The manager is a lesser figure now sharing his club with chairmen and chief executives, with directors of football and heads of football development and these may all but good things for the long term future of clubs, the stability of the game and the wellness of managers themselves but without a doubt he is a neutered figure.

He takes what is given to him. Taking what is given to him and smiling sweetly as he gets it is practically Gianfranco Zola’s job description.

Enter Jim Gannon.

Gannon is manager of Stockport County – not a club to raise excitement normally – but what he has done in issuing a statement accusing Referees of bias is exciting. It is exciting for all the reasons that the old managers – so unwilling to allow anything to harm their clubs – were exciting. It is a manager not worried about his future CV and how he will get the job after this one but just furious at seeing an unjustice time and time again and wanting to do something about it.

I agree with Jim Gannon. I agreed with him when Hereford won 3-1 in a game that every football watching instinct in my body tells me was fixed and I agree with him after watching Blackpool steal a win at Valley Parade by the same score.

Gannon’s claim is that because he has criticised some Referees in the past other Referees are victimising his club. He details untrue allegations which are accepted by the authorities as being made up by Referees and a list of incorrect and improper sendings off for his players. He says he has lost faith in the Referees.

Is Gannon right? Are Stockport County being victimised? Perhaps, perhaps not but every football fan who has ever seen a dodgy offside and wondered if the officials have made a mistake or perhaps something more should back him to the hilt in his attempts to get an investigation.

If Gannon is found to be wrong and referees have not been punishing him and his team then they are proved to be innocent and while they have no requirement for that in a game built on the core trust that the man in the middle is impartial – and when that trust is so obviously and openly questioned – exoneration would do much to move the game forward. Perhaps though – as Gannon believes – that exoneration would not come.

Regardless the audaciousness of Gannon brings back thoughts of old. Who would be a football manager?

Footballing punishments for football clubs, financial punishments for money-makers

September 24th, 2008 by michael.wood

As far as indications of aims go West Ham having to pay some £30m to Sheffield United as a fine for – one would guess the panel decided – cheating to avoid relegation is a massive illustration of what the game is about at the top level.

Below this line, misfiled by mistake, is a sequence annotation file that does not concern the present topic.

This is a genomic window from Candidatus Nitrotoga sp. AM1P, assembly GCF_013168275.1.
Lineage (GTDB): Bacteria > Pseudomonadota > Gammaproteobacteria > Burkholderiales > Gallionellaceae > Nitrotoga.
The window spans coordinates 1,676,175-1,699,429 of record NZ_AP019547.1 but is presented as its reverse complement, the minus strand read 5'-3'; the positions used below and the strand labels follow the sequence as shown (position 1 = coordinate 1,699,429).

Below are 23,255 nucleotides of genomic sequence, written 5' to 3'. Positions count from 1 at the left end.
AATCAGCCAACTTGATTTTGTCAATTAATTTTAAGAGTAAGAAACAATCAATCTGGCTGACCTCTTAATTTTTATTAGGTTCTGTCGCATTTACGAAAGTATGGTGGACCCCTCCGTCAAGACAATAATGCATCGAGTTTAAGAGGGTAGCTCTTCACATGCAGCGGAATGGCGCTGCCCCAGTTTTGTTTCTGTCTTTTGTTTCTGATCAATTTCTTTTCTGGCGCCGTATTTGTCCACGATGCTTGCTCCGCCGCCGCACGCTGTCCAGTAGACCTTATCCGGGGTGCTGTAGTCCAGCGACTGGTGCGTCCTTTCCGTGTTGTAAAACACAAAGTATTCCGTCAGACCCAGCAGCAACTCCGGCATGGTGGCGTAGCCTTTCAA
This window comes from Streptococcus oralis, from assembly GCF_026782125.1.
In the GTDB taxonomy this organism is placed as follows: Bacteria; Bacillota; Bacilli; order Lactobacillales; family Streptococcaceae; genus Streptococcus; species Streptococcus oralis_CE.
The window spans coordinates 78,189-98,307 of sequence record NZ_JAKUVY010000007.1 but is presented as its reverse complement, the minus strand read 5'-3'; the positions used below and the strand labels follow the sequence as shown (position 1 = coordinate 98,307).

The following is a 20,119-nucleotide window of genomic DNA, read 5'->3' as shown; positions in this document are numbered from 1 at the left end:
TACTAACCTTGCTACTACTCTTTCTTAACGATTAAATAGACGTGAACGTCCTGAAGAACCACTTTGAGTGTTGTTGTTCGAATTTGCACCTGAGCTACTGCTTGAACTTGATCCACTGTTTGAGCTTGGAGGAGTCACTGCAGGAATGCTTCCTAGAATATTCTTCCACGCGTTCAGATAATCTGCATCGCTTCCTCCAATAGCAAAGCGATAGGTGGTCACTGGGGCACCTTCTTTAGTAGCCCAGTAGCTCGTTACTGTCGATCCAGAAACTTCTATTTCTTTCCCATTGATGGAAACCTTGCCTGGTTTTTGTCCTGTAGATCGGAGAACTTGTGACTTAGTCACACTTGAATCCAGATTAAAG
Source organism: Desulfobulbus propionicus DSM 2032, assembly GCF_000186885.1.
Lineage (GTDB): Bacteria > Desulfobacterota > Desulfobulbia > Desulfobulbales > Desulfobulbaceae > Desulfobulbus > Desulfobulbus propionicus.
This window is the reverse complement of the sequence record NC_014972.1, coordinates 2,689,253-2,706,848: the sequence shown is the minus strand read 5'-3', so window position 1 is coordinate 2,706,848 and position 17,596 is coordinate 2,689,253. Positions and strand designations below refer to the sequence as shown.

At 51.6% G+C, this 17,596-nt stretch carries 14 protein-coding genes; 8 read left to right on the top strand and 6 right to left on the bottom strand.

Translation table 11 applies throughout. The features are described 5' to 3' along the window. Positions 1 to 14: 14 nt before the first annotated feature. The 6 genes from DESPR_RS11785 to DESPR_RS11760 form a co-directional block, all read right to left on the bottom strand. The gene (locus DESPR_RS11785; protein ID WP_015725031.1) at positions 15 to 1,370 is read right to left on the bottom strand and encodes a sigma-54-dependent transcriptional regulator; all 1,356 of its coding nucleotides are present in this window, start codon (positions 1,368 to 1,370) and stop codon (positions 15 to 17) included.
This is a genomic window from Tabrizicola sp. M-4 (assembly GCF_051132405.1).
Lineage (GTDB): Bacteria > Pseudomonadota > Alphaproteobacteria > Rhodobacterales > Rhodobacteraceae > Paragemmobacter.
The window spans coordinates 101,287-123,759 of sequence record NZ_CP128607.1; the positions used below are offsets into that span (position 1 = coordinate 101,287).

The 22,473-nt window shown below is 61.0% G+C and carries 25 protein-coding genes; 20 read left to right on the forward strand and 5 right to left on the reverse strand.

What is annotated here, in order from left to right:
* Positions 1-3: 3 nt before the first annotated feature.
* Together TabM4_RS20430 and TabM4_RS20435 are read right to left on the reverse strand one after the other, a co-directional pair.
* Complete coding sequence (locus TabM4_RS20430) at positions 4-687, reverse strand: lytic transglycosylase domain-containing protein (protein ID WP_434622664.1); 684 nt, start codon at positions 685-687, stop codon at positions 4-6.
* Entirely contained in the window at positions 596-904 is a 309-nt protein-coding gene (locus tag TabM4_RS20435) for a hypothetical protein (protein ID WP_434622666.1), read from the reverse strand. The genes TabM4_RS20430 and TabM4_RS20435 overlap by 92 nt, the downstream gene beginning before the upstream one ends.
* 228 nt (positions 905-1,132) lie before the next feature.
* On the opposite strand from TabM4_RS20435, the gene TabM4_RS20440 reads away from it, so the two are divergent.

In League Two Luton Town, Rotherham and the very impressive AFC Bournemouth are penalised on the field. They lose points and get relegated in two cases, not in the play offs in the other and two of the three could be looking at the drop again.

That is what lower league football is about. Promotions, play offs, relegations and avoiding them. Not getting points from home games smarts – imagine what losing them in court feels like.

The Premier League is a different beast. The gap after the UEFA Cup places finishes and the one before relegation begins are unified. The table goes: Champions, runners up, third, fourth, fifth, sixth, mid-table, relegated, relegated, bottom.

As long as they are not going to Europe or The Championship then a club can finish anywhere in that group of teams. Taking points from clubs that keep them in that area is a waste of time. At the time a points fine would have relegated West Ham so it is perhaps a credit to the FA that they did not opt for unusual punishments for poetic reasons.

Just as the Football League is all about promotion the Premier League is about retention on the whole and for the majority of the club and the reason for retention is profit.

Had West Ham been relegated the Upton Park fans might have got an exciting season in the second tier rather than another tedious lap of the Premiership which could have been no bad thing but from the club’s point of view the word “disaster” would have been thrown about which would have been more to do with balance sheets than league tables.

In that context it makes sense for a fine of pounds not points for Premier League transgressions because earning money is what the Premier League is all about.

Sheffield United’s relegation stopped them from earning the slice of the pie that West Ham will give them. Any claim that they lost out on footballing reasons is made void by the appointment of Bryan Robson. That was just football suicide.